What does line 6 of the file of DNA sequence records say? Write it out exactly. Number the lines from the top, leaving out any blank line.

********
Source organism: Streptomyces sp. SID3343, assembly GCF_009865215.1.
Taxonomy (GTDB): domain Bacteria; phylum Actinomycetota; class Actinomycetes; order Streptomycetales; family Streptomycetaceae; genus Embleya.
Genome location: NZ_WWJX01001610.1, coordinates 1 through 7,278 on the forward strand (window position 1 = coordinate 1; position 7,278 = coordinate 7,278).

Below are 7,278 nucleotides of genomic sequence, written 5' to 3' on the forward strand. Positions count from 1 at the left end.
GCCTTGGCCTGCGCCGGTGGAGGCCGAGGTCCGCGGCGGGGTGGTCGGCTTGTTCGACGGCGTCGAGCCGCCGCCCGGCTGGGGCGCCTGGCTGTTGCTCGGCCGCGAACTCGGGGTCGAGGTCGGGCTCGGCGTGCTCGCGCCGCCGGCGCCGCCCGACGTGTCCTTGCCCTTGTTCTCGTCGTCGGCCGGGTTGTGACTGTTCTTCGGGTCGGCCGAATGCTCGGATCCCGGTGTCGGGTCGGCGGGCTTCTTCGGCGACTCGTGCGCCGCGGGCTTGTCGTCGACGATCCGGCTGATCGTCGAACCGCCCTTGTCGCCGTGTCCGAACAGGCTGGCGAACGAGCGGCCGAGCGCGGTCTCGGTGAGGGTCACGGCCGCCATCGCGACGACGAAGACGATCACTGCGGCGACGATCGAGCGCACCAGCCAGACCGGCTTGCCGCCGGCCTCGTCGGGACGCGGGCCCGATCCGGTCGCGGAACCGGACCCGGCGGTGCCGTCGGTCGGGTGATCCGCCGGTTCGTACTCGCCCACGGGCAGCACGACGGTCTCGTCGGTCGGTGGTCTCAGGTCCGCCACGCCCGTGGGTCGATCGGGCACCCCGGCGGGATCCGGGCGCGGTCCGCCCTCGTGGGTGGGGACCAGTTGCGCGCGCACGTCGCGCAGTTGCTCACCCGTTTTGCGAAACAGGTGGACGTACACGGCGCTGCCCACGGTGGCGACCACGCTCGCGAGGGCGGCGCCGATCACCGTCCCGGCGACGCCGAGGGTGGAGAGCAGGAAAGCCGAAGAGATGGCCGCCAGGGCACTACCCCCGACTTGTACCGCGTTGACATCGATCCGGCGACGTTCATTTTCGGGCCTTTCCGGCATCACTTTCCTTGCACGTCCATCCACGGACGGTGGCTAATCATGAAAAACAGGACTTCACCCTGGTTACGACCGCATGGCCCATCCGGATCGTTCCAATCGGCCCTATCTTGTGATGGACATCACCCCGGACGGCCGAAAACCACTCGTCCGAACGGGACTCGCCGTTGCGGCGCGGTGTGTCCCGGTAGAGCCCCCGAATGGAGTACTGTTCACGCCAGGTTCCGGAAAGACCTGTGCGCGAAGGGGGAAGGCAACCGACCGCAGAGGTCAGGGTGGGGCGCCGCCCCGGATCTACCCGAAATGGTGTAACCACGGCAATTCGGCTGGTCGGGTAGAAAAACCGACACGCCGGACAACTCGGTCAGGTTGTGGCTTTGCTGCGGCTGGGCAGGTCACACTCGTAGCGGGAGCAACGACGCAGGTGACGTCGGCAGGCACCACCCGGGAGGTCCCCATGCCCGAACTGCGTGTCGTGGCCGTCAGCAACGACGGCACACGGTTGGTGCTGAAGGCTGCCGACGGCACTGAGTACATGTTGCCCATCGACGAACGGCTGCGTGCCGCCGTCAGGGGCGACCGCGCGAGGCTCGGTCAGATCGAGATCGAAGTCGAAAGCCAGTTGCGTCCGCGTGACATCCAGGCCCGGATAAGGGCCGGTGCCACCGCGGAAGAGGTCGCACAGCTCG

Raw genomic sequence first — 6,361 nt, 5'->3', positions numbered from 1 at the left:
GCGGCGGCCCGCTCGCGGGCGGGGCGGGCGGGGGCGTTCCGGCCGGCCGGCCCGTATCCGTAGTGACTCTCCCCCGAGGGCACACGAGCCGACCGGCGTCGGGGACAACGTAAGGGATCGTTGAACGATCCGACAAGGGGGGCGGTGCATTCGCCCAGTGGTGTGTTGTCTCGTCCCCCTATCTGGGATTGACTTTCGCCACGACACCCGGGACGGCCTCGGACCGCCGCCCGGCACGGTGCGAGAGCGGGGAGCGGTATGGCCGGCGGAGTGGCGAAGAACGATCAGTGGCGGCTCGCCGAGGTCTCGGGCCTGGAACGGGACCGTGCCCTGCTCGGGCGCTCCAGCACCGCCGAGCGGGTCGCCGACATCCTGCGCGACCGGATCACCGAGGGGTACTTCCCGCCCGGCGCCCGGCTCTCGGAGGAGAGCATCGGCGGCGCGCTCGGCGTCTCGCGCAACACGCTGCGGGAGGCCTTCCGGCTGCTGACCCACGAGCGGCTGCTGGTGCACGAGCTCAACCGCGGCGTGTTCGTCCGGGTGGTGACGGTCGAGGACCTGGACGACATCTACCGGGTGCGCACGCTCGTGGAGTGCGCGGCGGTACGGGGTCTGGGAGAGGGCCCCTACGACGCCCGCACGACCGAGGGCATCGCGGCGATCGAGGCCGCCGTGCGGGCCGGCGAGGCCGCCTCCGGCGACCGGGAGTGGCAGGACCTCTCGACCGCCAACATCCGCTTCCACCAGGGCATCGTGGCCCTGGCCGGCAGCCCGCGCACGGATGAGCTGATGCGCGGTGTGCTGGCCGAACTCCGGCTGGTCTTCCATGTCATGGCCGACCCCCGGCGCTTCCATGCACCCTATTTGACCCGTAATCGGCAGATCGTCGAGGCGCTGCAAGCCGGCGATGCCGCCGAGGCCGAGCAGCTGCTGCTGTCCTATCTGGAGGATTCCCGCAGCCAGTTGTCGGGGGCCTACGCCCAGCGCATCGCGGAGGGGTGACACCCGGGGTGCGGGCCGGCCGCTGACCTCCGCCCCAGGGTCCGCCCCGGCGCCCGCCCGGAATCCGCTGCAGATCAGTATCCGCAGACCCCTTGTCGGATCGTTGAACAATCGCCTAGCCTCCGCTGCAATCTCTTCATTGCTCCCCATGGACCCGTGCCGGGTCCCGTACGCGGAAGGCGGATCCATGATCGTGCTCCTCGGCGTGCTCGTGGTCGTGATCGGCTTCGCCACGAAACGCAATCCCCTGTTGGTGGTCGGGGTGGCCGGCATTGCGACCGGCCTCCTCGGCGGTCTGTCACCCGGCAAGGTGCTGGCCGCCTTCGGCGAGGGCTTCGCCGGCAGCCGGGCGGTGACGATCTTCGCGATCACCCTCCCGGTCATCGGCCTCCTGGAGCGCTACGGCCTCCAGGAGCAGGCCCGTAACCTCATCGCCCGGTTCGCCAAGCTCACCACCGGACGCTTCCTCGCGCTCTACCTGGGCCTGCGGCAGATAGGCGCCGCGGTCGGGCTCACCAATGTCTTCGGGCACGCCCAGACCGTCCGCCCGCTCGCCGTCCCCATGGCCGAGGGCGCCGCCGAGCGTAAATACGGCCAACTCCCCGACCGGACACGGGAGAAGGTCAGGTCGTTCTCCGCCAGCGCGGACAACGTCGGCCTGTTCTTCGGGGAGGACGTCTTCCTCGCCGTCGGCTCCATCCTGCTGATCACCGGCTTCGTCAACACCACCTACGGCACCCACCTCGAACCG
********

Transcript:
Raw genomic sequence first — 6,361 nt, 5'->3', positions numbered from 1 at the left: